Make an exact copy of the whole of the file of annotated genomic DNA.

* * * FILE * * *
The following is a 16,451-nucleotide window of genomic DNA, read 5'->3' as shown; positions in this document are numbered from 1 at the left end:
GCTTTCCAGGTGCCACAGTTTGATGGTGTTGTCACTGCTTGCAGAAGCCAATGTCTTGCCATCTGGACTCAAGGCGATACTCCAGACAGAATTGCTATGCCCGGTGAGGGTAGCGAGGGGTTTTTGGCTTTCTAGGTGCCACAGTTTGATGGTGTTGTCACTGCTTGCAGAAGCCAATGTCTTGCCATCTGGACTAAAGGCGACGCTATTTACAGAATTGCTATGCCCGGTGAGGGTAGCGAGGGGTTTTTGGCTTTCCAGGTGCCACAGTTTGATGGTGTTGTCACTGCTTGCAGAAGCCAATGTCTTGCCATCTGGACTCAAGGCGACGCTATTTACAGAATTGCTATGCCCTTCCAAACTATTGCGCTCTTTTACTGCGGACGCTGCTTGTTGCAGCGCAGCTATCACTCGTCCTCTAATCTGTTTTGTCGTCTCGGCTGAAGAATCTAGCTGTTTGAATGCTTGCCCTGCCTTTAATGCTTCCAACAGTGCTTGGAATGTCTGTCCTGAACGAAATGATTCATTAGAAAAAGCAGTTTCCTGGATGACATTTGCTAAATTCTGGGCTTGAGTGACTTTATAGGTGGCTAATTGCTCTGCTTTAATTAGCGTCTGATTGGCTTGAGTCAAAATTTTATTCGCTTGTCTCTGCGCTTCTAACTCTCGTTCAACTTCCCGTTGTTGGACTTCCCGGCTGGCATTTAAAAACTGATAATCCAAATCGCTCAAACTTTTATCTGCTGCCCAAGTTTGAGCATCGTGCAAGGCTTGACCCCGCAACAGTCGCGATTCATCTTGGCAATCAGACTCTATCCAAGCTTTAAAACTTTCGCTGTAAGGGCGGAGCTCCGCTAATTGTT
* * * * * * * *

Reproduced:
The following is a 16,451-nucleotide window of genomic DNA, read 5'->3' as shown; positions in this document are numbered from 1 at the left end:
GCTTTCCAGGTGCCACAGTTTGATGGTGTTGTCACTGCTTGCAGAAGCCAATGTCTTGCCATCTGGACTCAAGGCGATACTCCAGACAGAATTGCTATGCCCGGTGAGGGTAGCGAGGGGTTTTTGGCTTTCTAGGTGCCACAGTTTGATGGTGTTGTCACTGCTTGCAGAAGCCAATGTCTTGCCATCTGGACTAAAGGCGACGCTATTTACAGAATTGCTATGCCCGGTGAGGGTAGCGAGGGGTTTTTGGCTTTCCAGGTGCCACAGTTTGATGGTGTTGTCACTGCTTGCAGAAGCCAATGTCTTGCCATCTGGACTCAAGGCGACGCTATTTACAGAATTGCTATGCCCTTCCAAACTATTGCGCTCTTTTACTGCGGACGCTGCTTGTTGCAGCGCAGCTATCACTCGTCCTCTAATCTGTTTTGTCGTCTCGGCTGAAGAATCTAGCTGTTTGAATGCTTGCCCTGCCTTTAATGCTTCCAACAGTGCTTGGAATGTCTGTCCTGAACGAAATGATTCATTAGAAAAAGCAGTTTCCTGGATGACATTTGCTAAATTCTGGGCTTGAGTGACTTTATAGGTGGCTAATTGCTCTGCTTTAATTAGCGTCTGATTGGCTTGAGTCAAAATTTTATTCGCTTGTCTCTGCGCTTCTAACTCTCGTTCAACTTCCCGTTGTTGGACTTCCCGGCTGGCATTTAAAAACTGATAATCCAAATCGCTCAAACTTTTATCTGCTGCCCAAGTTTGAGCATCGTGCAAGGCTTGACCCCGCAACAGTCGCGATTCATCTTGGCAATCAGACTCTATCCAAGCTTTAAAACTTTCGCTGTAAGGGCGGAGCTCCGCTAATTGTT